I very much want to reduce poverty in poor nations, of course, but the evidence is very strong that government handouts don’t do a very good job.
Moreover, we also have lots of data showing poor nations can enjoy dramatic improvementsin living standards so long as they adopt good policy.
Yet some people haven’t learned this lesson. Consider the current debate over Trump’s threat to end aid to Central America if illegal immigration isn’t reduced.
A column in Fortune makes the case that handouts to Central America are necessary to reduce human smuggling.
President Donald Trump ordered the State Department to cut funding for Guatemala, Honduras, and El Salvador this weekend in retaliation for the recent influx of migrants from these nations, reversing a longstanding policy that saysaid helps abate immigration. …According to Liz Schrayer, president and CEO of the U.S. Global Leadership Coalition—a nonprofit coalition of businesses and NGOs dedicated to American development and diplomacy—pulling back aid “exasperates the exact root causes that are creating the migration numbers’ increase.” …“It will only result in more children and families being forced to make the dangerous journey north to the U.S.-Mexico border,” said the five Democratic lawmakers in a statement.
A piece in the New York Times makes the same argument.
The Trump administration’s decision to cut off aid to El Salvador, Guatemala and Honduras to punish their governments for failing to curb migration is a rash response to a real policy dilemma. …it will exacerbate migration from the region without twisting Central American politicians’ arms. …The decision to cut off aid is bound to drive up migration numbers.
Ironically, the author admits that aid is ineffective.
…we shouldn’t pretend that the aid itself was doing much good… it is mostly distributed inefficiently in large blocks by foreign contractors.
Though he seems to share the naive (and presumably self-interested) arguments of international bureaucrats about the potential efficacy of aid.
Central American governments and elites have gotten away with abdicating their fiduciary, social and legal responsibilities to their citizens. They have failed to collect tax revenue and to invest in social programs and job creation that alleviate the plight of their poor.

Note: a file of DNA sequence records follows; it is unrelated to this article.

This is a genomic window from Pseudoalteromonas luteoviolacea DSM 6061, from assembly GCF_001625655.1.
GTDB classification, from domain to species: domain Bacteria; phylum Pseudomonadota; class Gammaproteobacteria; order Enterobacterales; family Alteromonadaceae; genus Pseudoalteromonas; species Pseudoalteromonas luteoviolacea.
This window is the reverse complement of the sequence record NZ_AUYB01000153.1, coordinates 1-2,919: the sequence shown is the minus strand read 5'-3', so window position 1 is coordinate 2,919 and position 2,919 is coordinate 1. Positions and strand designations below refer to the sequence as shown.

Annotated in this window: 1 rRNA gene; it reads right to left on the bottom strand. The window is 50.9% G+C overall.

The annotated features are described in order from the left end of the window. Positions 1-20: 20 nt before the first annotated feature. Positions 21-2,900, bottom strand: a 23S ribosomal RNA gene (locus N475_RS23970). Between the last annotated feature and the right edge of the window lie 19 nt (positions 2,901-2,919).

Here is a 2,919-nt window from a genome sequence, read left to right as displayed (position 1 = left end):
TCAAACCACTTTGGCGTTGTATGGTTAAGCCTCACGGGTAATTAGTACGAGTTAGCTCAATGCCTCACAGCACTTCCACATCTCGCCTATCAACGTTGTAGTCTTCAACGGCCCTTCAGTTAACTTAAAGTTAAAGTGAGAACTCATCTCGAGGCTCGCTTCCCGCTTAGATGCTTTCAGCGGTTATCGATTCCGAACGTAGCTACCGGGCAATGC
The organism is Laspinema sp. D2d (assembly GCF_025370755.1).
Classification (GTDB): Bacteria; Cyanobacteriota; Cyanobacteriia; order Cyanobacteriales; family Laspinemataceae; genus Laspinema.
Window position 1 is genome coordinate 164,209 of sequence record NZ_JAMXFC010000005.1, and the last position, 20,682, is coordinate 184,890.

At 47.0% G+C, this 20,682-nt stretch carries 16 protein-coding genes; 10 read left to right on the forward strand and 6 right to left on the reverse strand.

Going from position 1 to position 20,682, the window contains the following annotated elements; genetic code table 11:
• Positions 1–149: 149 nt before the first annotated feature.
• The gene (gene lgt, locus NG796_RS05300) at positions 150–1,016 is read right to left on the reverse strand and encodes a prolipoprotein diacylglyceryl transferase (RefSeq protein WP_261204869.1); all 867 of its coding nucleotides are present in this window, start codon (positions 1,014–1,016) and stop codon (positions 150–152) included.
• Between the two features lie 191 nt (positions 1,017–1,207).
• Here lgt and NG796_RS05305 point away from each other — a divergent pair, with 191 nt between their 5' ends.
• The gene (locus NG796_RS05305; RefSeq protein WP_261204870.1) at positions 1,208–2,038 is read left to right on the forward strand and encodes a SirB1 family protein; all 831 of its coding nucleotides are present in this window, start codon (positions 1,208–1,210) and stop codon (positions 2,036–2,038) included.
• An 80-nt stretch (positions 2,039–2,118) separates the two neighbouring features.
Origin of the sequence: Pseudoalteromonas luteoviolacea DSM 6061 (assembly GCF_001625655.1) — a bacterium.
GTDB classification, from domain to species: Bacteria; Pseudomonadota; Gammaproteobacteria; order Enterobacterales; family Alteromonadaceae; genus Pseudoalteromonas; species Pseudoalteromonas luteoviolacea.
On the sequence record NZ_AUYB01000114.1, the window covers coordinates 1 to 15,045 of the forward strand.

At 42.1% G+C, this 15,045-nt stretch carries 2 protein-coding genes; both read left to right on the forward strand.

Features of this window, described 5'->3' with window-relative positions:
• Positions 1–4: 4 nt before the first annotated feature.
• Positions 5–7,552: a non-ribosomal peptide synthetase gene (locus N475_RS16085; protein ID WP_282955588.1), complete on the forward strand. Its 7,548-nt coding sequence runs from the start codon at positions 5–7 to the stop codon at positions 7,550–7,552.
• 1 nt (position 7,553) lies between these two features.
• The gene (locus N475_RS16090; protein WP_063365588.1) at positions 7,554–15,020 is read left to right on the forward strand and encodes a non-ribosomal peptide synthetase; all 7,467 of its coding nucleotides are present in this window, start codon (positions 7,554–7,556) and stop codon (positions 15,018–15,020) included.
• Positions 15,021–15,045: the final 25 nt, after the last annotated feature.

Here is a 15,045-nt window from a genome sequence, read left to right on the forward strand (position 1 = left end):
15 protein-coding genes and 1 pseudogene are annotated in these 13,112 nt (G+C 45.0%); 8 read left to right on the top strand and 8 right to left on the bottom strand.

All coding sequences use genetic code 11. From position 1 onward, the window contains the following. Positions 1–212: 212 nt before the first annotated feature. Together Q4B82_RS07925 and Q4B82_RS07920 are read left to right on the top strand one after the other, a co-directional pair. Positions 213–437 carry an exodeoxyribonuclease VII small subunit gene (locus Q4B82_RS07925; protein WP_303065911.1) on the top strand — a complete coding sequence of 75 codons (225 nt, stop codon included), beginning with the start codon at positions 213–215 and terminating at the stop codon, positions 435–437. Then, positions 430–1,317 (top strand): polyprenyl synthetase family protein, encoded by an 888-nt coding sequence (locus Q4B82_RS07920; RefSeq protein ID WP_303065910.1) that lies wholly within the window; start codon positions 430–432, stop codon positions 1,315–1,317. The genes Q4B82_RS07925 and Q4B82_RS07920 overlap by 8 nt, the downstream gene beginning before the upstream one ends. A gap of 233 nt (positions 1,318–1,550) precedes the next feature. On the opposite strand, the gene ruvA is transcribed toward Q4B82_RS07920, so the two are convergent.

Even some small-government conservatives seem to think that more aid would make recipient nations more prosperous and thus reduce illegal immigration.
What President Trump is doing now — cutting aid — is wrong. …As former White House Chief of Staff and SOUTHCOM Commander, General John Kelly, has noted, “If we can improve the conditions, the lot in life of Hondurans, Guatemalans, Central Americans, we can do an awful lot to protect the southwest border.” …We risk undermining our longterm national interests by cutting foreign aid. We should, instead, spend it wisely in those countries to ensure stable governments that view us as allies and work with them to root out crime, corruption, and cartels. The present policy to cut foreign aid cuts off our national nose to spite our face.
This is not an impossible prescription.
But it’s also the triumph of hope over experience.
In the real world, we have mountains of evidence that foreign aid weakens recipient economies by subsidizing corruption and larger burdens of government.
Let’s look at some analysis on this issue.
In a piece published by CapX, Matt Warner recommends less redistribution rather than more.
…the poor know how to get themselves out of poverty. They just need more opportunity to do it. The question we must ask ourselves is: to what degree are our current development aid strategies aligned with this insight? …If the intervention itself is part of the problem, what can outsiders really do to help? Today there are at least 481 research and advocacy organisations in 92 countries pushing reform agendas to provide more economic opportunity and prosperity for all. The “Doing Business” report provides a blueprint for change. Local reform organisations, supported by private philanthropy, provide the leadership to achieve it and the world’s poor will show us their own paths to prosperity if we will all just learn to get out of their way.